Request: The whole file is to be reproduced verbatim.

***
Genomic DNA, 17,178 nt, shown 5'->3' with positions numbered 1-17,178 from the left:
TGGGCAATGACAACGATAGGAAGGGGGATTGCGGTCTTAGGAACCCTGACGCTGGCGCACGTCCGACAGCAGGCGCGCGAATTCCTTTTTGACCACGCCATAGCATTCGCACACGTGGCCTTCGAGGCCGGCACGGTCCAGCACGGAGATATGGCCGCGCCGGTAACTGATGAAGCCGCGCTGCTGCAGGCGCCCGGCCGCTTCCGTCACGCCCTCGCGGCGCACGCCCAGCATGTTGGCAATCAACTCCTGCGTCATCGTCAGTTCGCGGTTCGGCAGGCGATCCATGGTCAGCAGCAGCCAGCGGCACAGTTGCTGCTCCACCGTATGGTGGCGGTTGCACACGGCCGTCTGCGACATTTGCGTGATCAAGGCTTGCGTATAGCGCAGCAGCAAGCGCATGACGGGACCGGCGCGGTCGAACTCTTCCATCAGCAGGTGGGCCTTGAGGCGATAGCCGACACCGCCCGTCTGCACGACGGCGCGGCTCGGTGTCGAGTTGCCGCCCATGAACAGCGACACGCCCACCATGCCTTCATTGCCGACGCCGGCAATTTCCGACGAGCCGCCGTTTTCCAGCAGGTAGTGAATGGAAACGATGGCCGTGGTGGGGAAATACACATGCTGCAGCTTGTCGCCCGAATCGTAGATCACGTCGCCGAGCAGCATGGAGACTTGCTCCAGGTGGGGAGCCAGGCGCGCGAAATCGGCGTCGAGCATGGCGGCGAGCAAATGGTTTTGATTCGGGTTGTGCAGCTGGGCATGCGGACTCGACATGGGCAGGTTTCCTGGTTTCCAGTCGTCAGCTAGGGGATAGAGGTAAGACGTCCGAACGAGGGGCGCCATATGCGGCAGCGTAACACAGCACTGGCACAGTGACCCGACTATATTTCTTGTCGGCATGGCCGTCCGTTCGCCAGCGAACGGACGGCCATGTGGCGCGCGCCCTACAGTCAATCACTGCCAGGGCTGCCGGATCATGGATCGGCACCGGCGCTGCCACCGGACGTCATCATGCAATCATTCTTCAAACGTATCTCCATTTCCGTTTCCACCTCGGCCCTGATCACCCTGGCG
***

Genomic DNA, 17,178 nt, shown 5'->3' with positions numbered 1-17,178 from the left:
TGGGCAATGACAACGATAGGAAGGGGGATTGCGGTCTTAGGAACCCTGACGCTGGCGCACGTCCGACAGCAGGCGCGCGAATTCCTTTTTGACCACGCCATAGCATTCGCACACGTGGCCTTCGAGGCCGGCACGGTCCAGCACGGAGATATGGCCGCGCCGGTAACTGATGAAGCCGCGCTGCTGCAGGCGCCCGGCCGCTTCCGTCACGCCCTCGCGGCGCACGCCCAGCATGTTGGCAATCAACTCCTGCGTCATCGTCAGTTCGCGGTTCGGCAGGCGATCCATGGTCAGCAGCAGCCAGCGGCACAGTTGCTGCTCCACCGTATGGTGGCGGTTGCACACGGCCGTCTGCGACATTTGCGTGATCAAGGCTTGCGTATAGCGCAGCAGCAAGCGCATGACGGGACCGGCGCGGTCGAACTCTTCCATCAGCAGGTGGGCCTTGAGGCGATAGCCGACACCGCCCGTCTGCACGACGGCGCGGCTCGGTGTCGAGTTGCCGCCCATGAACAGCGACACGCCCACCATGCCTTCATTGCCGACGCCGGCAATTTCCGACGAGCCGCCGTTTTCCAGCAGGTAGTGAATGGAAACGATGGCCGTGGTGGGGAAATACACATGCTGCAGCTTGTCGCCCGAATCGTAGATCACGTCGCCGAGCAGCATGGAGACTTGCTCCAGGTGGGGAGCCAGGCGCGCGAAATCGGCGTCGAGCATGGCGGCGAGCAAATGGTTTTGATTCGGGTTGTGCAGCTGGGCATGCGGACTCGACATGGGCAGGTTTCCTGGTTTCCAGTCGTCAGCTAGGGGATAGAGGTAAGACGTCCGAACGAGGGGCGCCATATGCGGCAGCGTAACACAGCACTGGCACAGTGACCCGACTATATTTCTTGTCGGCATGGCCGTCCGTTCGCCAGCGAACGGACGGCCATGTGGCGCGCGCCCTACAGTCAATCACTGCCAGGGCTGCCGGATCATGGATCGGCACCGGCGCTGCCACCGGACGTCATCATGCAATCATTCTTCAAACGTATCTCCATTTCCGTTTCCACCTCGGCCCTGATCACCCTGGCG